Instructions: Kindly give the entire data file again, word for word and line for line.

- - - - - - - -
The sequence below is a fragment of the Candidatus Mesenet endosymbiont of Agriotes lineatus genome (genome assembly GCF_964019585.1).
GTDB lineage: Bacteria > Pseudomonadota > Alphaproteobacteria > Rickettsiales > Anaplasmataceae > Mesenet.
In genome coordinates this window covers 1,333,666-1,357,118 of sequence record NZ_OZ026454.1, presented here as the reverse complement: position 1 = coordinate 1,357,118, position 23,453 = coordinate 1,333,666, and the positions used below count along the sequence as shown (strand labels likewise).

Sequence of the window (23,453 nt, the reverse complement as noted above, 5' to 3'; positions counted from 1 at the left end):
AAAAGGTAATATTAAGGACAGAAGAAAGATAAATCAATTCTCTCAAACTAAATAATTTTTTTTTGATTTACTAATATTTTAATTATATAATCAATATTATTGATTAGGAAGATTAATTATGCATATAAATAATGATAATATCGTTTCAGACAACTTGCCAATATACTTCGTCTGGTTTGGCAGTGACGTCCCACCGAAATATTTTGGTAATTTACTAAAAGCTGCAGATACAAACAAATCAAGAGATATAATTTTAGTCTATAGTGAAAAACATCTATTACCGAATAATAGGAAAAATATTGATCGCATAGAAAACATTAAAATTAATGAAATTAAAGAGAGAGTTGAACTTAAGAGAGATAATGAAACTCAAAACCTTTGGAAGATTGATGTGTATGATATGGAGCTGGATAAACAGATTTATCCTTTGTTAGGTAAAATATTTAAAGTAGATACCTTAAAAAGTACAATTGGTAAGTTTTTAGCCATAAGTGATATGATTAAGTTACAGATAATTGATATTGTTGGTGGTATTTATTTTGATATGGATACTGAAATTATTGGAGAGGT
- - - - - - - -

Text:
The sequence below is a fragment of the Candidatus Mesenet endosymbiont of Agriotes lineatus genome (genome assembly GCF_964019585.1).
GTDB lineage: Bacteria > Pseudomonadota > Alphaproteobacteria > Rickettsiales > Anaplasmataceae > Mesenet.
In genome coordinates this window covers 1,333,666-1,357,118 of sequence record NZ_OZ026454.1, presented here as the reverse complement: position 1 = coordinate 1,357,118, position 23,453 = coordinate 1,333,666, and the positions used below count along the sequence as shown (strand labels likewise).

Sequence of the window (23,453 nt, the reverse complement as noted above, 5' to 3'; positions counted from 1 at the left end):
AAAAGGTAATATTAAGGACAGAAGAAAGATAAATCAATTCTCTCAAACTAAATAATTTTTTTTTGATTTACTAATATTTTAATTATATAATCAATATTATTGATTAGGAAGATTAATTATGCATATAAATAATGATAATATCGTTTCAGACAACTTGCCAATATACTTCGTCTGGTTTGGCAGTGACGTCCCACCGAAATATTTTGGTAATTTACTAAAAGCTGCAGATACAAACAAATCAAGAGATATAATTTTAGTCTATAGTGAAAAACATCTATTACCGAATAATAGGAAAAATATTGATCGCATAGAAAACATTAAAATTAATGAAATTAAAGAGAGAGTTGAACTTAAGAGAGATAATGAAACTCAAAACCTTTGGAAGATTGATGTGTATGATATGGAGCTGGATAAACAGATTTATCCTTTGTTAGGTAAAATATTTAAAGTAGATACCTTAAAAAGTACAATTGGTAAGTTTTTAGCCATAAGTGATATGATTAAGTTACAGATAATTGATATTGTTGGTGGTATTTATTTTGATATGGATACTGAAATTATTGGAGAGGT